Apparently because of a really cold morning, the water pipes over the kitchen had burst. As we waited for the plumber to come, we both listed all our thank gods. Thank god we were home, or otherwise, that water would have completely flooded our house with no one to witness it's ferocity. Thank god my husband is a contractor, and knew exactly what had happened, and knew exactly where the water shut off was. I on the hand, was the hysterical woman with no idea what to do. It got me thinking about how ignorant I am of how things work in my house. Had I been alone, well Noah's Arc here I come.

How about you? How about your teenagers who are often home alone? Do you, do they know where the fuse box is should the lights go out due to a blown fuse? Would you or teens know where to shut off water should something like a burst pipe happen at your house? When my plumber came, I asked him, what one would do if this happened and you didn't have a contractor husband to save you. His suggestion..call the fire department. Honestly, I don't think I ever would have thought of that.

So here is my family life, lesson. Take a tour of your house with your teens, with a tour guide if you need one. My husband just took me on one. I now know where the water shut off is, the fuse box and other electrical points of interest. Someday you or your kids might be home when something happens that you and they are completely unprepared for. Give yourself and your teens that feeling of confidence that you can handle a crisis like this. It can happen to anyone...just ask me. Remember, knowledge is power!

Also while you're at it, do your kids know how to pay a bill, make a drs. appointment, take the T, figure out how to get somewhere that is not in their town or neighborhood, manage money, and the list goes on. All kids know how to take out the trash and put a dish in the dishwasher, they just don't like to do it. But letting Mommy and Daddy do all the managing of their lives will leave them very unprepared for the future. My advice, skip the dishwasher, and focus on helping them to be independent, confident adults!

Wednesday, January 8, 2020

Free To Be Me....Please!!

One of the major tasks of Adolescence is to develop a personal identity; what are my values, my interests, my passions, what are the qualities I look for in friends and lovers, what is my sexual identity, what are my goals? etc.  Part of this process is also to look closely at the people who raised them, and analyze how they are both different and the same from them. I always say that having a teen in the house is like having your own personal therapist. With this new brain of theirs, they are able to really look at you without the cloud of perfection that hovered over you in their childhood. Why the hell do these kids have to grow up?????? They are now free to share with you their thoughts and ideas about you! Unfortunately much of what they share is the stuff we already don't like about ourselves. Having them be so honest can be very uncomfortable. But if you can listen without hurt or defensiveness, you might learn something new and potentially useful about yourself. More importantly it is part of the process of figuring out who they are.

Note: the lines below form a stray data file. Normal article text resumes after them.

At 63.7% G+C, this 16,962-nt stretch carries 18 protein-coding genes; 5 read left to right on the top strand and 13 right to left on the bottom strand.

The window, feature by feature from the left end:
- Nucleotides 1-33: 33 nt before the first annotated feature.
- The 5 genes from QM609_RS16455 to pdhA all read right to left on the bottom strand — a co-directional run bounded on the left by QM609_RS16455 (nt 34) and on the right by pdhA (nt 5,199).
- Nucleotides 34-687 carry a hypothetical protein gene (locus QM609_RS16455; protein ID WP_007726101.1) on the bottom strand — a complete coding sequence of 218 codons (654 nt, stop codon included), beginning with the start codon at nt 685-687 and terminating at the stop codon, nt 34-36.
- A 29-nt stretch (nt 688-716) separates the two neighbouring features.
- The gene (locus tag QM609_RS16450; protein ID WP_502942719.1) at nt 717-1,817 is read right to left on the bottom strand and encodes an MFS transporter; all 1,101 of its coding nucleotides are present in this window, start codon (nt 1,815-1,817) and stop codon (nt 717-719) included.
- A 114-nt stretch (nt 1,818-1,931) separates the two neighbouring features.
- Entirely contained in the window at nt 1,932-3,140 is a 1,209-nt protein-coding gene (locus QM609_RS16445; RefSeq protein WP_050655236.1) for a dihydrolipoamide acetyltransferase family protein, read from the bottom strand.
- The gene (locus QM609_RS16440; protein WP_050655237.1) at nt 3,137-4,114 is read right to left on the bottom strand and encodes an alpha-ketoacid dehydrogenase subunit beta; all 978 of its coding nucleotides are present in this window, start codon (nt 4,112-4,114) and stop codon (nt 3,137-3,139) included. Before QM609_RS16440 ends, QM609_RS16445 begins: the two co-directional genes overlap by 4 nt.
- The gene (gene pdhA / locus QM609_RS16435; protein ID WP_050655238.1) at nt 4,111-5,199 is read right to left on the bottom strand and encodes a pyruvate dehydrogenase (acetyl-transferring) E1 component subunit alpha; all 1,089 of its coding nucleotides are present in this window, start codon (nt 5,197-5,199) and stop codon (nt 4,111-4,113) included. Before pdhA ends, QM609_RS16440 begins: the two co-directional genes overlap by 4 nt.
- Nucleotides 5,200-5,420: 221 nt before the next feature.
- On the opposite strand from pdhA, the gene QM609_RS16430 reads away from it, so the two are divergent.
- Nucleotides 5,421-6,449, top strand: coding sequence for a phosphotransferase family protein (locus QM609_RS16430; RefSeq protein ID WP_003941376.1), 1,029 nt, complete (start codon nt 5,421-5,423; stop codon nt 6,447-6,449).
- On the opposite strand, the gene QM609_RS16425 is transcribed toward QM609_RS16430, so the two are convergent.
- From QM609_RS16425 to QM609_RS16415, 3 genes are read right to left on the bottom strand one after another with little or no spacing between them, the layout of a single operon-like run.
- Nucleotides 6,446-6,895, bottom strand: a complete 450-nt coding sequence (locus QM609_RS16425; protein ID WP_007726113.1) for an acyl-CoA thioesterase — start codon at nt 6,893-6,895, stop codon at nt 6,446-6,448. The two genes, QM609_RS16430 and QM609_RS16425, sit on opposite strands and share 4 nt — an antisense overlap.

As teens start thinking for themselves, they might start to go down paths that parents aren't comfortable with. I'm not talking about unsafe or risky behavior, but life choices about what they like to do, where they might want to go to college, and ultimately what they want to do with their life. Most parents have dreams for their kids. In healthy families, parents keep those dreams to themselves waiting to see what path their children seem most interested in, even if it means parents giving up their own dreams for their kids. In some families, parent's dreams for their kids is more of a requirement than an option. We call that Identity foreclosure, when the option of choosing one's own identity is taken away from them. The following paragraphs are answers to a question on the final exam I gave last week, asking students to choose the identity type that most describes their experience with this process. These students have answered identity foreclosure.

Food for thought: